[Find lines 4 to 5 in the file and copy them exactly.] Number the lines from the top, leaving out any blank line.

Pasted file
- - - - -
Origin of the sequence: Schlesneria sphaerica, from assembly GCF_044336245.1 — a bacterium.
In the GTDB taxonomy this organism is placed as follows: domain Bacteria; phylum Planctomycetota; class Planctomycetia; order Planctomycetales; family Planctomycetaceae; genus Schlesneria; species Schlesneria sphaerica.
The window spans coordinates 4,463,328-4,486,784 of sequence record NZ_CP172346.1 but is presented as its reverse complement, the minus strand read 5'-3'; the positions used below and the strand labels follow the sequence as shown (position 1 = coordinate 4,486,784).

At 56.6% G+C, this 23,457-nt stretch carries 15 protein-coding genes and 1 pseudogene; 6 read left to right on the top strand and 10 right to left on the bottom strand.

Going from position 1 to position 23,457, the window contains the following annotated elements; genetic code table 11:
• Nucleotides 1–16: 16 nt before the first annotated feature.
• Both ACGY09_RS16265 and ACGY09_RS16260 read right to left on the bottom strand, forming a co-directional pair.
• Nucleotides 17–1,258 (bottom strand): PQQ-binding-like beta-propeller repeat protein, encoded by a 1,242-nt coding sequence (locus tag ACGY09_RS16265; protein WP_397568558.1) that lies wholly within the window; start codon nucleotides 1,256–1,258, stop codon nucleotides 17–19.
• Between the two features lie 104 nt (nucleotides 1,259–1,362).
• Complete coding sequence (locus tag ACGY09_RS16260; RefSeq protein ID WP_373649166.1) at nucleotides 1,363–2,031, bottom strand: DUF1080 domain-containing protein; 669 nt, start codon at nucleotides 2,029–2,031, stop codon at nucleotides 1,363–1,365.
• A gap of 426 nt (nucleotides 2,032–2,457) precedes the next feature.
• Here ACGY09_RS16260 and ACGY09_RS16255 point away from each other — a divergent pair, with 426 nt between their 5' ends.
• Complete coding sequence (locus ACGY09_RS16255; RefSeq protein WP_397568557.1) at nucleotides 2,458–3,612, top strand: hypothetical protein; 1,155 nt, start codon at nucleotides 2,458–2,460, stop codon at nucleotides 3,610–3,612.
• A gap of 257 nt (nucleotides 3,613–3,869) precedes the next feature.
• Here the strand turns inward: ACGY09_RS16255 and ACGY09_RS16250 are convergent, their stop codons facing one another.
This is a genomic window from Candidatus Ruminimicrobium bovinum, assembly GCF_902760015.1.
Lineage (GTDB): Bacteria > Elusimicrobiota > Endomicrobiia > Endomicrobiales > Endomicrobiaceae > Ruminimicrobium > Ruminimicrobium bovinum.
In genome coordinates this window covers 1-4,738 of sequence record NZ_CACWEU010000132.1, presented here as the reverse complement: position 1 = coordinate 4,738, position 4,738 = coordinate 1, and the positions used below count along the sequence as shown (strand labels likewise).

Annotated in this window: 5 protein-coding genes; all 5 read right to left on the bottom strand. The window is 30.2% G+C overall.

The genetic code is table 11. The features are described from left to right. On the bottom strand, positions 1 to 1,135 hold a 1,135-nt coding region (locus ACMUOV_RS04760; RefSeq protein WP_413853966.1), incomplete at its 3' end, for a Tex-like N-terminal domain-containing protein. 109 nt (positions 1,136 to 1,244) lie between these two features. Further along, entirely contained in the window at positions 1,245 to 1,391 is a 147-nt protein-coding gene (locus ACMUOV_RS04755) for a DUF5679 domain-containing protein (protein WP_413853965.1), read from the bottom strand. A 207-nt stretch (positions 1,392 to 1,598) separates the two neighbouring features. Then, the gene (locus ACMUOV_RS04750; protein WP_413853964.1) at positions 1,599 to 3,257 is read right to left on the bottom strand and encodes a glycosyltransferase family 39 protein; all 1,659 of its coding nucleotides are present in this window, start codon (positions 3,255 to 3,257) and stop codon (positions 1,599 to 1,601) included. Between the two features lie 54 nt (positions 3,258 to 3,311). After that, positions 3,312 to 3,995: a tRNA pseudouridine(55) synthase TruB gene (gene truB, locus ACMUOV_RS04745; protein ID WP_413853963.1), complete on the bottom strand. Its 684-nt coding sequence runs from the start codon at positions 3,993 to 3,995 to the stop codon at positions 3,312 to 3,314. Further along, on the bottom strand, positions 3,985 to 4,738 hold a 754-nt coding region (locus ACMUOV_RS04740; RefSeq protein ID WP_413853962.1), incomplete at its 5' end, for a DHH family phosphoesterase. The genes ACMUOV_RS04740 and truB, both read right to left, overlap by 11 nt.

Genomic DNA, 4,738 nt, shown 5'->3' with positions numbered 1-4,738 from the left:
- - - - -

At 56.6% G+C, this 23,457-nt stretch carries 15 protein-coding genes and 1 pseudogene; 6 read left to right on the top strand and 10 right to left on the bottom strand.

Going from position 1 to position 23,457, the window contains the following annotated elements; genetic code table 11: